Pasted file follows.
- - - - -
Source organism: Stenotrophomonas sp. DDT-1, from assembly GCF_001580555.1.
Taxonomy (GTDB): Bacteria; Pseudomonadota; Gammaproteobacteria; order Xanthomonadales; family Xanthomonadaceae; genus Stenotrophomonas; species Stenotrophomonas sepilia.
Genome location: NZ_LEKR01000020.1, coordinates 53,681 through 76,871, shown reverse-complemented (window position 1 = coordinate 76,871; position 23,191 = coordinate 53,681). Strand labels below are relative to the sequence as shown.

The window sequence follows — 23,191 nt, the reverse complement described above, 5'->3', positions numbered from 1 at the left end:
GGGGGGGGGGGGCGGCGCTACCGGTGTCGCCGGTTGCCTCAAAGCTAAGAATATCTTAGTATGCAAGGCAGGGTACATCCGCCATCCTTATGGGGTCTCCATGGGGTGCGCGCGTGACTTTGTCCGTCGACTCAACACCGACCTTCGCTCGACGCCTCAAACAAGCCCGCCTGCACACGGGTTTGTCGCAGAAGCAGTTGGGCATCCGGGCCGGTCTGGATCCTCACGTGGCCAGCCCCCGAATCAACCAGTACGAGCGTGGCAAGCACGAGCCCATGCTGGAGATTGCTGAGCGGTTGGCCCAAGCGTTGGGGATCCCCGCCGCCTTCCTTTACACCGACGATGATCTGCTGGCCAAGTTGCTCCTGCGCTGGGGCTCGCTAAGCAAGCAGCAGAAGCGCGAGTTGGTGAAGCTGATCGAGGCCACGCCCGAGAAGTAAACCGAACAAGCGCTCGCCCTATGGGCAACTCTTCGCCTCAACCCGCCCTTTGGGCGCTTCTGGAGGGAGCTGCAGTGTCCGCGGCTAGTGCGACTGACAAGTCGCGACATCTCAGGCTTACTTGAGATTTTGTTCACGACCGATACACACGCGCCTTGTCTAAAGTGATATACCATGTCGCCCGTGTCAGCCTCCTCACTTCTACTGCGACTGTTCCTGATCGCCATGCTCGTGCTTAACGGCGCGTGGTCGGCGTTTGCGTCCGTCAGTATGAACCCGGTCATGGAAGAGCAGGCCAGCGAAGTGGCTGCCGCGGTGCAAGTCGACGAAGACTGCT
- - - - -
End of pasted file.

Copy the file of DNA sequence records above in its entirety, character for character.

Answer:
Source organism: Stenotrophomonas sp. DDT-1, from assembly GCF_001580555.1.
Taxonomy (GTDB): Bacteria; Pseudomonadota; Gammaproteobacteria; order Xanthomonadales; family Xanthomonadaceae; genus Stenotrophomonas; species Stenotrophomonas sepilia.
Genome location: NZ_LEKR01000020.1, coordinates 53,681 through 76,871, shown reverse-complemented (window position 1 = coordinate 76,871; position 23,191 = coordinate 53,681). Strand labels below are relative to the sequence as shown.

The window sequence follows — 23,191 nt, the reverse complement described above, 5'->3', positions numbered from 1 at the left end:
GGGGGGGGGGGGCGGCGCTACCGGTGTCGCCGGTTGCCTCAAAGCTAAGAATATCTTAGTATGCAAGGCAGGGTACATCCGCCATCCTTATGGGGTCTCCATGGGGTGCGCGCGTGACTTTGTCCGTCGACTCAACACCGACCTTCGCTCGACGCCTCAAACAAGCCCGCCTGCACACGGGTTTGTCGCAGAAGCAGTTGGGCATCCGGGCCGGTCTGGATCCTCACGTGGCCAGCCCCCGAATCAACCAGTACGAGCGTGGCAAGCACGAGCCCATGCTGGAGATTGCTGAGCGGTTGGCCCAAGCGTTGGGGATCCCCGCCGCCTTCCTTTACACCGACGATGATCTGCTGGCCAAGTTGCTCCTGCGCTGGGGCTCGCTAAGCAAGCAGCAGAAGCGCGAGTTGGTGAAGCTGATCGAGGCCACGCCCGAGAAGTAAACCGAACAAGCGCTCGCCCTATGGGCAACTCTTCGCCTCAACCCGCCCTTTGGGCGCTTCTGGAGGGAGCTGCAGTGTCCGCGGCTAGTGCGACTGACAAGTCGCGACATCTCAGGCTTACTTGAGATTTTGTTCACGACCGATACACACGCGCCTTGTCTAAAGTGATATACCATGTCGCCCGTGTCAGCCTCCTCACTTCTACTGCGACTGTTCCTGATCGCCATGCTCGTGCTTAACGGCGCGTGGTCGGCGTTTGCGTCCGTCAGTATGAACCCGGTCATGGAAGAGCAGGCCAGCGAAGTGGCTGCCGCGGTGCAAGTCGACGAAGACTGCT